Why does he hate hope? Presumably, something like prediction error as in predictive processing (a core part of agency), in other words, seeing anything but cruelty that validates his worldview reminds him of his own thwarted desires, the pain to resurface, the connection to his heart to be thrust upon him again.

So he carries out tasks that have no meaning to him. (Sailing his ship and never touching land it’s part of the curse, apparently living only to inflict cruelty). In other words, he hangs out in structure that has no meaning because meaning is caused by and triggers the activity of core.

Eventually his heart/core is captured by others and used to enslave him.

Calypso returns to use him again, and he has not accepted his own choice to take revenge on her. He has not mourned the love he hoped for. (Allowed the structure to be chewed up in the course of being changed by core under the tensions of Calypso’s manipulation/abandonment/enslavement of him.) So she is able to call his bluff that he doesn’t love her. He is seen to be easy to manipulate again. Of course. He shut down his defenses. He couldn’t process the grief and learn its lesson, that act of running his agency was too painful.

This seems closest to a sort of undead I’ve been informally calling “death knight”s, after a version of that mythology where a death knight is someone who is cursed in punishment for something and cannot die until they repent. I’m much less satisfied with either the name or the solidity of this cluster than with vampires though.

Undead types are usually evil for a reason. They symbolize fucked up tangles of core and structure.  (In D&D monster descriptions, revenants are often given an exception. And, in my opinion, revenant is the best or close to the best relationship to the shade.)

Describing structure close to core, they are also closely reflective of isolated choices made long ago. For instance revenants are formed by an intent which manifests as a death grip on a possibility of changing something on Earth, chosen long ago over experience to such a degree that they will leave heaven and inhabit a rotting corpse to see it done. Revenants are often described as unkillable. Their soul will find another corpse to inhabit. Or they will regather their body from dust through sheer determination. So their soul (core) is a thing which keeps their body (structure) healed enough to keep moving. Not complete and whole, because that gives diminishing returns and what matters more than anything is the thing that must be changed on Earth, but it’s still an orientation towards agency and life unlike Davy Jones and death knights. 

People who become zombies and liches on the other hand, would choose heaven. (who can blame them?) So once the Shade has touched them, they sink into the closest hope they can get, whether they have the craft to continue some cohesive narrative-of-life around it or not.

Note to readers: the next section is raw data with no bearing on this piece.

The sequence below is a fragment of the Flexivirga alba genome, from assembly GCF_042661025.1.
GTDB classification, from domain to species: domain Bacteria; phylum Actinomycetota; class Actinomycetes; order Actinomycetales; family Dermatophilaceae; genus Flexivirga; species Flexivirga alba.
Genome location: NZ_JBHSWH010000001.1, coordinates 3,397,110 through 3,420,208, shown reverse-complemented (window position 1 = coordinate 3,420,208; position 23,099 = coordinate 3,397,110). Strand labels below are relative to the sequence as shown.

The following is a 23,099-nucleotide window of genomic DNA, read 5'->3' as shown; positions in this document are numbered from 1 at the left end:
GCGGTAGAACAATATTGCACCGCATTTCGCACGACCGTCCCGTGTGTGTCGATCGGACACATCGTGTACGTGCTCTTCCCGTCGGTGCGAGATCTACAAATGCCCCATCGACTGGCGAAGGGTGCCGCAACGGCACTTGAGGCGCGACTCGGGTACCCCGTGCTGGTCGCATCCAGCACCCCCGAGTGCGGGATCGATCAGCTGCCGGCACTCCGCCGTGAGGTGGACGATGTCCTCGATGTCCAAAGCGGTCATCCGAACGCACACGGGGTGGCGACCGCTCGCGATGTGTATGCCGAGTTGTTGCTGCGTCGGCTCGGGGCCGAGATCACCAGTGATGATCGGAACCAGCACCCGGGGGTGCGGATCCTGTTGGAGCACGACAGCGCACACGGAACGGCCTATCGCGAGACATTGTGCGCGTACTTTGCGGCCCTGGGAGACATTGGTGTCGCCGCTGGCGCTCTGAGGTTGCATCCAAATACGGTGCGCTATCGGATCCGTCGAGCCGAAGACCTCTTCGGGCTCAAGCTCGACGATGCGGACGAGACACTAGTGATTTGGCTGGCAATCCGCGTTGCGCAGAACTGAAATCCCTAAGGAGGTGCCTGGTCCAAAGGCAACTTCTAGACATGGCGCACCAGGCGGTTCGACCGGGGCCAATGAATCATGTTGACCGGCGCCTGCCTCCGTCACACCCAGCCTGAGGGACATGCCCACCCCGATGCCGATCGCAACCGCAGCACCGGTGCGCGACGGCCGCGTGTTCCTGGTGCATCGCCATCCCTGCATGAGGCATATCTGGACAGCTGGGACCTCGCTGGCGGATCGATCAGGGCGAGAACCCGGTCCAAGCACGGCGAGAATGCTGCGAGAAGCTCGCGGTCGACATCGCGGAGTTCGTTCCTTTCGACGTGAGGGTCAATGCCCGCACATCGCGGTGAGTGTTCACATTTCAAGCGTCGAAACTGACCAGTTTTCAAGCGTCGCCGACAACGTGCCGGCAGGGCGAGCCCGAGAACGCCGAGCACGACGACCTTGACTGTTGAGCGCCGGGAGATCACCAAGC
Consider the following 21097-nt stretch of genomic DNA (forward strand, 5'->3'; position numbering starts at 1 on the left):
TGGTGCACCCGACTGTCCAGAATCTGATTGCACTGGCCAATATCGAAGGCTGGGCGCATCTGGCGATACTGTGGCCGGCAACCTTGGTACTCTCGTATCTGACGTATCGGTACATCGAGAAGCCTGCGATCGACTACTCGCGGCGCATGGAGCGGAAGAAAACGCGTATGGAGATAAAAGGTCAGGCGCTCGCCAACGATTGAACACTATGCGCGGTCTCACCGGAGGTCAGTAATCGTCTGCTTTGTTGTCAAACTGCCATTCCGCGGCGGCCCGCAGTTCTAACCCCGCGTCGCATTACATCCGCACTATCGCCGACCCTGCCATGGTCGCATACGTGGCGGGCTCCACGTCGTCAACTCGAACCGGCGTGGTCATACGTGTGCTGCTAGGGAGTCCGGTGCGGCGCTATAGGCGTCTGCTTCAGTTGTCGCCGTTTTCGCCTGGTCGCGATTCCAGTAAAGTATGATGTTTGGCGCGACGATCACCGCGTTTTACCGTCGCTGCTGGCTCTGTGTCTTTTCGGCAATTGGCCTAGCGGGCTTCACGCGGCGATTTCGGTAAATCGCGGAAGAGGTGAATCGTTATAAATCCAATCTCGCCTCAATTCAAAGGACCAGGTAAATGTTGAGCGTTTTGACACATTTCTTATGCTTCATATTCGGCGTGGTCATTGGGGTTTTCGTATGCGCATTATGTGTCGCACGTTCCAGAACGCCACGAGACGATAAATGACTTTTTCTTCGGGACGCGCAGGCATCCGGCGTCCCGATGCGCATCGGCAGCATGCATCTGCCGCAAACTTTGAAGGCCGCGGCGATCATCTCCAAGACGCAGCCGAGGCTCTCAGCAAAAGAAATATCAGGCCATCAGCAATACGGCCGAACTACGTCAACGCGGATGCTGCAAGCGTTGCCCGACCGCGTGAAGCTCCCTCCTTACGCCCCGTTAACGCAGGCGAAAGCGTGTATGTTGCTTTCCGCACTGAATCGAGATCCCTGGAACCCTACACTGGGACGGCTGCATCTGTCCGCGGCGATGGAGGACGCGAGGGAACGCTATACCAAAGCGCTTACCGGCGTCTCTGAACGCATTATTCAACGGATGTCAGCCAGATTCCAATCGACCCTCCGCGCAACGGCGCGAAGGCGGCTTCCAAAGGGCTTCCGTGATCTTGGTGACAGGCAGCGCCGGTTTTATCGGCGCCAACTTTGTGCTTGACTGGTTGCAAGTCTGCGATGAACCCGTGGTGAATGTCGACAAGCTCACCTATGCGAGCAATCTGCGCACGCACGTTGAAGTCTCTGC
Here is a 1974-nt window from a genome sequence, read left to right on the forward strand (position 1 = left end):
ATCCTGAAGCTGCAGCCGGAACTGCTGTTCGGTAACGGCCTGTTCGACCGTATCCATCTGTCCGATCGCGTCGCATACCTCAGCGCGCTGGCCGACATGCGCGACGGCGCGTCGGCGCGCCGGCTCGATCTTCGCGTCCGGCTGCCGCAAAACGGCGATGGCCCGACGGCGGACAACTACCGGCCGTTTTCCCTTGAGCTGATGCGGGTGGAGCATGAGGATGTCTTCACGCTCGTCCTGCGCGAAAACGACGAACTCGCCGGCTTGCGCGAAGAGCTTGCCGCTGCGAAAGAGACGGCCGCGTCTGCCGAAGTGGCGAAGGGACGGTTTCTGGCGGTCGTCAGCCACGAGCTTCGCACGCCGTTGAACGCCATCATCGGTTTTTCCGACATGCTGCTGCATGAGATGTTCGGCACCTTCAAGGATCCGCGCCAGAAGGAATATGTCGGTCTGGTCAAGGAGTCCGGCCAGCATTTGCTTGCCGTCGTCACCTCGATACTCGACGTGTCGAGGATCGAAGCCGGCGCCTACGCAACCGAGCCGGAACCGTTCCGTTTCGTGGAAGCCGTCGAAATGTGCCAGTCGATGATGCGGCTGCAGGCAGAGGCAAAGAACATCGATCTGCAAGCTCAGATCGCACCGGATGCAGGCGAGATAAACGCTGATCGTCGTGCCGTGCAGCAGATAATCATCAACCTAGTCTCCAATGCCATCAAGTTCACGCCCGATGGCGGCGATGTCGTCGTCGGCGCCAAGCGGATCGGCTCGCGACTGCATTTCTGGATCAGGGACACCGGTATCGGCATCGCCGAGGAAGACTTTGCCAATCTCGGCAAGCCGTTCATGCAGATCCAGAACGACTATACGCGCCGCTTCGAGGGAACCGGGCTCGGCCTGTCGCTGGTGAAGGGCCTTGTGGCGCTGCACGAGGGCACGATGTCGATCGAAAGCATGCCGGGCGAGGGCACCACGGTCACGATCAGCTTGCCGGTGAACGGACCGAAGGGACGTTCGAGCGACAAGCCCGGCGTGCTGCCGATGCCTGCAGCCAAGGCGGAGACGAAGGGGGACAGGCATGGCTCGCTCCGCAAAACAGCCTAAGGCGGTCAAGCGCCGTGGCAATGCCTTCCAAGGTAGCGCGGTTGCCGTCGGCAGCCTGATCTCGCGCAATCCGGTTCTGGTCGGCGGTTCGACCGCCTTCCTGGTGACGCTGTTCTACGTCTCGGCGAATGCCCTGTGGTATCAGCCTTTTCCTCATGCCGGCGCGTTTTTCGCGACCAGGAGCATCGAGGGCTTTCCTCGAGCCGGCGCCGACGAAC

I think vampires are people who have made the choices long ago of a zombie or lich, who have been exposed to the shade to such a degree that it left pain that cannot be ignored by allowing their mind to dissolve. The world has forced them to be able to think. They do not have the life-orientation that revenants have to incorporate the pain and find a new form of wholeness. But this injury (a vampire bite) demonstrates to their core the power of the shade, and the extent to which sadistically breaking and by extension dominating (pour entropy into someone beyond the speed of their healing and they will probably submit) can help them get the benefits of social power, which is enough to meet most zombie goals. This structure which is the knowledge of this path is reflected in “The Beast“, which can be “staved off” by false face structure.

Zombie goals are pica, and the emptiness is always felt on some level, which a vampire can’t ignore like a zombie. But they will not face the truth that those false goals hide like a revenant does.

So they suck the blood (energy, which is agency integrated over time) from other people and it is for nothing, they will not even be truly satisfied. (Caveat: I bet it’s at least a little enjoyable to them, just not what they really need/want.)

Vampires bite and beget vampires. (Although the beast could not take root in a good core, a lich might have a phylactery that staved off the bite, a revenant might know how to heal the bite or not, and if not, would accumulate another painful wound without much slowing, and a zombie can be bitten many times before they are awakened.)

A vampire whose core chose to put up a false face of humanity would slowly have their sympathetic “just needing some love” non-evil self-image devoured, warped, as the structure representing to their evil core expectation that following morality will help their true values falls out from under their self-concept. Here’s some vampire lore about replacements for morality to “stave off” the beast. As they are being chosen by a core that wants to suck blood, they cannot be things that say not to do that.

Let’s hear from now-notorious rapist and probable vampire Brent Dill.